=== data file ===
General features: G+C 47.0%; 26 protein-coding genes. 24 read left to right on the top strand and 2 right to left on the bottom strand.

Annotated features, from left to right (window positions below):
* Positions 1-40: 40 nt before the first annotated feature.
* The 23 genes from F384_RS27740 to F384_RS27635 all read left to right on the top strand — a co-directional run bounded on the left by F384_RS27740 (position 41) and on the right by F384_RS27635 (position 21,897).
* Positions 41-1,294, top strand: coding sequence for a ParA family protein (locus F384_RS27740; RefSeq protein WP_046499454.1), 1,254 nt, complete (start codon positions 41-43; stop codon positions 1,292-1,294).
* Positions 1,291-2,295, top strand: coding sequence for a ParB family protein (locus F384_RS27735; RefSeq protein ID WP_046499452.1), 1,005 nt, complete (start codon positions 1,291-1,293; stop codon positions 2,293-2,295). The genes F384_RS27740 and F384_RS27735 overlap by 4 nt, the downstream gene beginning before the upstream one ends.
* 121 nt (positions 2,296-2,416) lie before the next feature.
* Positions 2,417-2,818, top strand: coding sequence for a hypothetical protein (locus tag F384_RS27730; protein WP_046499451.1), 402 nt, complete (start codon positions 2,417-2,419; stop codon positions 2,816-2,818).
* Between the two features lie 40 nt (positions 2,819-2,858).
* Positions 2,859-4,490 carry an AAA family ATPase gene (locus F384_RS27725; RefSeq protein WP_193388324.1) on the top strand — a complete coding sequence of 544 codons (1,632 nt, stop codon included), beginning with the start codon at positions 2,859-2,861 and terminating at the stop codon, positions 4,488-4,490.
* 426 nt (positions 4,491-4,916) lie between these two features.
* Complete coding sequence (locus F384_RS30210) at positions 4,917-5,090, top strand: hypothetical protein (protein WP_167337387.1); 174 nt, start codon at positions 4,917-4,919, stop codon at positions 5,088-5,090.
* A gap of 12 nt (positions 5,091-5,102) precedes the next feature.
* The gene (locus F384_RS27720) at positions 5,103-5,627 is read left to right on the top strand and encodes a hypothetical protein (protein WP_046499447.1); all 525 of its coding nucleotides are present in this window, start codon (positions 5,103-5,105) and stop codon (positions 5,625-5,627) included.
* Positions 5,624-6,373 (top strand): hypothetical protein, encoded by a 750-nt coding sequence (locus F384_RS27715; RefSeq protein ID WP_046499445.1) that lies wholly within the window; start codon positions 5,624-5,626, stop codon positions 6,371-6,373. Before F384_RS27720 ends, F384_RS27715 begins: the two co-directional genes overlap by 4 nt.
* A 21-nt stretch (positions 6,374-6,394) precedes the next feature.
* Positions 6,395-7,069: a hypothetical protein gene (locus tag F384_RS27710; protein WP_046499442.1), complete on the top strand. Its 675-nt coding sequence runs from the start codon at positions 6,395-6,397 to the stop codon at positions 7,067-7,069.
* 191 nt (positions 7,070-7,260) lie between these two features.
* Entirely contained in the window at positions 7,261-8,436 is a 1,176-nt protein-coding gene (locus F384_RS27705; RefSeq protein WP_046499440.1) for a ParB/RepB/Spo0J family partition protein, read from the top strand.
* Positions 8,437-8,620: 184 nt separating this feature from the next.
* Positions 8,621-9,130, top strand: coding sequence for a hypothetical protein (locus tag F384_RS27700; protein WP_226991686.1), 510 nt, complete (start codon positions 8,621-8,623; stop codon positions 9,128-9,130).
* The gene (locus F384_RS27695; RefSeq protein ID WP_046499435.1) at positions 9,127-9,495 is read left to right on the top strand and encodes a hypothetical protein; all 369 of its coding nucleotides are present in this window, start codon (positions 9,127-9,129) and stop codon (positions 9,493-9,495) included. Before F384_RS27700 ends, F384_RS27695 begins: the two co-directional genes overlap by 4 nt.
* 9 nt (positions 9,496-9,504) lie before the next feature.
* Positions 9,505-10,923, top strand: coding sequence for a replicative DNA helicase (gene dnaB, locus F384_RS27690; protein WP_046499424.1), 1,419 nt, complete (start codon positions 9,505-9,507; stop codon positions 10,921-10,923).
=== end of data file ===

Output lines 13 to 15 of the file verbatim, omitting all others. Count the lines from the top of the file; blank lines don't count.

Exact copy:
* A gap of 12 nt (positions 5,091-5,102) precedes the next feature.
* The gene (locus F384_RS27720) at positions 5,103-5,627 is read left to right on the top strand and encodes a hypothetical protein (protein WP_046499447.1); all 525 of its coding nucleotides are present in this window, start codon (positions 5,103-5,105) and stop codon (positions 5,625-5,627) included.
* Positions 5,624-6,373 (top strand): hypothetical protein, encoded by a 750-nt coding sequence (locus F384_RS27715; RefSeq protein ID WP_046499445.1) that lies wholly within the window; start codon positions 5,624-5,626, stop codon positions 6,371-6,373. Before F384_RS27720 ends, F384_RS27715 begins: the two co-directional genes overlap by 4 nt.